"first-wave digital humanities involved the building of infrastructure in the studying of humanities texts through digital repositories, text markup, etc., whereas second-wave digital humanities expands the notional limits of the archive to include digital works, and so bring to bear the humanities’ own methodological toolkits to look at ‘born-digital’ materials, such as electronic literature (e-lit), interactive fiction (IF), web-based artefacts, and so forth."
(David M. Berry, 2011)
Berry, D. M. (2011). "The Computational Turn: Thinking About The Digital Humanities." Culture Machine 12.
"Wardrip-Fruin builds upon the foundation laid by Lev Manovich, who, in his 2002 book The Language of New Media, suggested that the natural development of media studies in an age of 'programmable media' should be 'software studies' (a set of approaches which includes 'expressive processing' but also code studies which, in Wardrip-Fruin's words, looks at 'the specific text of code' written by developers).
Expressive Processing fulfills and extends the promise of Manovich's ideas, putting the theory into practice through a set of case studies of the artificial intelligence engines of a dozen or so software programs that might be loosely called 'games.' That the first real example of a software studies approach comes out of game studies is both to be expected and (somewhat) regretted. On one hand, games of the sort Wardrip-Fruin examines are a medium for storytelling and character creation, and as such are natural extensions of the work of previous literary and media studies scholars and thereby set up a convenient space for humanities scholars and teachers to consider the important cultural and technical issues raised by Wardrip-Fruin in an environment more familiar than, for instance, an analysis of the software that drives Walmart (one of Wardrip-Fruin's suggestions for another work of software studies scholarship). Unfortunately, like graphic novels and musical theater, the genre is still too easily dismissed as popular entertainment by too many of those who most need to hear Wardrip-Fruin's arguments."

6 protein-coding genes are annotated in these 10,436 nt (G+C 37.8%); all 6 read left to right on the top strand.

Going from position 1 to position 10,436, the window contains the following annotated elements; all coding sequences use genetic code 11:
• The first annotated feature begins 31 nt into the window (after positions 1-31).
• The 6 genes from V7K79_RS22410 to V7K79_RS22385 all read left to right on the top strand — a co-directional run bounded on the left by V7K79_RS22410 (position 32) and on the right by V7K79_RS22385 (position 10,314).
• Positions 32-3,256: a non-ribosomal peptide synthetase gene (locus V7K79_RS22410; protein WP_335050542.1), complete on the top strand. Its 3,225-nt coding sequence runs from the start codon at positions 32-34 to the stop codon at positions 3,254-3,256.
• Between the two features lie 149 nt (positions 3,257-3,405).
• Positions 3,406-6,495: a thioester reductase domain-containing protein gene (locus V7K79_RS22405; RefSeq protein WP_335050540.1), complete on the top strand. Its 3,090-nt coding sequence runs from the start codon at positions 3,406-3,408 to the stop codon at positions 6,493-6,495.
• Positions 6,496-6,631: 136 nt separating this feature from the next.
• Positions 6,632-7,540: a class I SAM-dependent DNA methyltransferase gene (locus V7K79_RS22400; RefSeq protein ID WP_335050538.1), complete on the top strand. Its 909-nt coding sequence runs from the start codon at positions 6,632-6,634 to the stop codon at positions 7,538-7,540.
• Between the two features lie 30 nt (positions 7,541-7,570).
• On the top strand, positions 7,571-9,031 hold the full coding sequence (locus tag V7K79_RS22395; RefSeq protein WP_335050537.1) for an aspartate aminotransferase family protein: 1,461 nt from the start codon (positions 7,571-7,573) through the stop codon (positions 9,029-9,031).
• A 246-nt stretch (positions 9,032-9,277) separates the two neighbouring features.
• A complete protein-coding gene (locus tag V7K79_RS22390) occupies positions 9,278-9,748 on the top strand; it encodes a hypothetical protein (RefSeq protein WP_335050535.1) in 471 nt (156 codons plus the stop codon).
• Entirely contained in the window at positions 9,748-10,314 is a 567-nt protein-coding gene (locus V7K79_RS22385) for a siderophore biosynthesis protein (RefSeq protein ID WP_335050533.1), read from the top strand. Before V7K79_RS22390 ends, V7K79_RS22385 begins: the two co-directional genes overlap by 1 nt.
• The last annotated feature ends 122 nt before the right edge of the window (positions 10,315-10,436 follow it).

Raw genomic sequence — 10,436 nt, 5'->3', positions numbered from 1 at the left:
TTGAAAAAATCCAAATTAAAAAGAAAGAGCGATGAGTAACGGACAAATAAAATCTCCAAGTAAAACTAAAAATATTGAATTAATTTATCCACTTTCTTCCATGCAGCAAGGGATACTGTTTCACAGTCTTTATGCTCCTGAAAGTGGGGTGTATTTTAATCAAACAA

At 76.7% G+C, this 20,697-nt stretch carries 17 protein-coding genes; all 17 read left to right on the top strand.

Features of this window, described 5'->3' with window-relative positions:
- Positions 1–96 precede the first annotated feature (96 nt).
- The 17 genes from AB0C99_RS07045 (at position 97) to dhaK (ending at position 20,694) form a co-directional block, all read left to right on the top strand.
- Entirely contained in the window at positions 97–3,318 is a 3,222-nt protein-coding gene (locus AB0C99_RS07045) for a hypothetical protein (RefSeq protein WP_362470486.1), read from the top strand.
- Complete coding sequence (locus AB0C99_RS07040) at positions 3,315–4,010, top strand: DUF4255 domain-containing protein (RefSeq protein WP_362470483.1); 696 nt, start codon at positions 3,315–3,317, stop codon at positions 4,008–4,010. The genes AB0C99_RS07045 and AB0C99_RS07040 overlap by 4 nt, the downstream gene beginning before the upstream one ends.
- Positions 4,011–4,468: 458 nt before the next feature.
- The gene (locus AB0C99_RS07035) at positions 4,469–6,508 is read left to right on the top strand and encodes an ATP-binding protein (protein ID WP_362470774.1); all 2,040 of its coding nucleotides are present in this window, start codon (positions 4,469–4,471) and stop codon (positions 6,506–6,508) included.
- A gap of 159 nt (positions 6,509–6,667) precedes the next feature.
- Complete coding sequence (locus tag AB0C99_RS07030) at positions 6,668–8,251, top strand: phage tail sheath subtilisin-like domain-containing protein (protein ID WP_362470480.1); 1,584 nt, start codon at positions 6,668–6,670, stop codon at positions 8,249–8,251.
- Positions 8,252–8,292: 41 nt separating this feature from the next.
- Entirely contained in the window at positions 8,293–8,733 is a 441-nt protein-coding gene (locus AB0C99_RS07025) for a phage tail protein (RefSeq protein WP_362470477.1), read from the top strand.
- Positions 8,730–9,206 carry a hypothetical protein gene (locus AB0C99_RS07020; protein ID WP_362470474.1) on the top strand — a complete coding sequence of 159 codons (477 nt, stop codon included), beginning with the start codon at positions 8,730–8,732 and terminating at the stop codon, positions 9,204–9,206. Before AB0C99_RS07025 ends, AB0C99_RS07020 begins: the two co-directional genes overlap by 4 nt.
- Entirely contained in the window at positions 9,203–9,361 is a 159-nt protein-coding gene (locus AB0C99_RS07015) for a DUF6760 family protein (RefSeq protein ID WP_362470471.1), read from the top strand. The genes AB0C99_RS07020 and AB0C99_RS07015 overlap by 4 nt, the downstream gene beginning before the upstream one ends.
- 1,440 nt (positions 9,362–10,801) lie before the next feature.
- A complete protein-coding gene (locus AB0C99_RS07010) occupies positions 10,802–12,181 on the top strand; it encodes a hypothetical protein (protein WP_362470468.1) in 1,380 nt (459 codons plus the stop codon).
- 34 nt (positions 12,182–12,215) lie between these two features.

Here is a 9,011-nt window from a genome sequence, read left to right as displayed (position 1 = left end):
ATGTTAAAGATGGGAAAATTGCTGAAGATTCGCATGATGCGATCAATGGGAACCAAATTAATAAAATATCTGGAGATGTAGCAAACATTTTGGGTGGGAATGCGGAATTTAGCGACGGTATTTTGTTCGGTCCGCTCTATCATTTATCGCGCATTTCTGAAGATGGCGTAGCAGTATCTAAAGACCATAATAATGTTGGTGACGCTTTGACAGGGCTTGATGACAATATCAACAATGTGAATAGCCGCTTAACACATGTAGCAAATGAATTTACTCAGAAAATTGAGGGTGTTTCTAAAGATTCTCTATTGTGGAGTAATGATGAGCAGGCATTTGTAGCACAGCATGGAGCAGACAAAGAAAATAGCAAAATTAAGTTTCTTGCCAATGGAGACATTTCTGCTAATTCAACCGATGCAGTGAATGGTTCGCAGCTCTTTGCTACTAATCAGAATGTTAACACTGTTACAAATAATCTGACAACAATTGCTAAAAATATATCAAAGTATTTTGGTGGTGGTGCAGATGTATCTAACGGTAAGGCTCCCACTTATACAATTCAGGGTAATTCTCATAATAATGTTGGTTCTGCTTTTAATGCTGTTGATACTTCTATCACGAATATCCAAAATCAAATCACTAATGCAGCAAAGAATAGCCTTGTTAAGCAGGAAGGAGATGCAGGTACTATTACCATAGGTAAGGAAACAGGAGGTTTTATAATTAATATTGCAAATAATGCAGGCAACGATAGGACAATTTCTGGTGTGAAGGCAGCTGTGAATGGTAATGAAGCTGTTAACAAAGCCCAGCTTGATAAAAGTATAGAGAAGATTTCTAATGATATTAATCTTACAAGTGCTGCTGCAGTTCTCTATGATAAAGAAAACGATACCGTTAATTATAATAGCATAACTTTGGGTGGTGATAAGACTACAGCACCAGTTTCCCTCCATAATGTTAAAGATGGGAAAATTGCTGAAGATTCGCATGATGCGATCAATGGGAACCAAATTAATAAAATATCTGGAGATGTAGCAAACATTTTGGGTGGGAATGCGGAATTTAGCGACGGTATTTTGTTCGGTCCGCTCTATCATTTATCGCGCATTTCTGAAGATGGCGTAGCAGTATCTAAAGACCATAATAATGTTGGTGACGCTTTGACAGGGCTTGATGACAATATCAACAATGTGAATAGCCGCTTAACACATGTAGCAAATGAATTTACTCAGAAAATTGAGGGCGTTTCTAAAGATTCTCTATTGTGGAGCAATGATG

(Doug Reside, 2010)
Reside, D. (Fall 2010). "A review of Noah Wardrip-Fruin’s Expressive Processing: Digital Fictions, Computer Games, and Software Studies." Digital Humanities Quarterly 4(2).
"The reflective journal exegesis, with its this-is-how-I-wrote-my-creative-piece approach, was soon deemed unexciting by creative writing candidates, supervisors and examiners. In the early 2000s, research scholars who had risen above questions like What is an exegesis? and Why do I have to do one? sought to achieve more with the exegesis form. They and their supervisors discussed the aims and focus of the exegesis and its orientation to the creative product (see dozens of articles in TEXT and, e.g. Fletcher & Mann 2004). The discussion questioned and attacked the exegesis, and also the gap between it and the artefact. This lent impetus to exploratory experimentation.
Departures from the reflective journal exegesis included the exegesis in the form of an essay providing a conceptual or historical framework - a mini-dissertation of the style familiar as submission for disciplines such as Literary Studies, Cultural Studies, History, Sociology or Philosophy - i.e. a prose work that swapped the tradition of the Creative Arts journal for traditions of academic writing in other Humanities disciplines. In this parallel text, the candidate might be seen to stop being creative writer, becoming instead the more disengaged and critical humanities academic. However, Butt takes an opposite view on this. She thinks, in examining the impact of outside influences on the writer and the writing, the parallel text 'is a conscious reflection of the largely unconscious act of writing' (Butt 2009: 55).
There's a schizophrenia apparent in this situation. The researching writer, trying to be creative writer, is forced back to the role of critic distanced from the process, as opposed to being critic inside the process. The exegesis here wasn't something home-grown in the Creative Writing discipline - it was an imposition from contextualising, 'more authoritative' disciplines - but was an initial extending of the umbilical cord between artefact and exegesis because it allowed the exegesis to be a parallel commentary with an implied relationship to the artefact, suggesting an added or alternative outcome to the research undertaken in writing the creative product. This raised the status of the exegesis from servant-to-the-master narrative to a sort of equal, to a narrative in its own right. An example of this is Nike Bourke's The Bone Flute - From the cradle to the grave (Bourke 2003), where the novel told a disturbing story about domestic violence and infanticide, and the exegesis was a study of infanticide in contemporary society.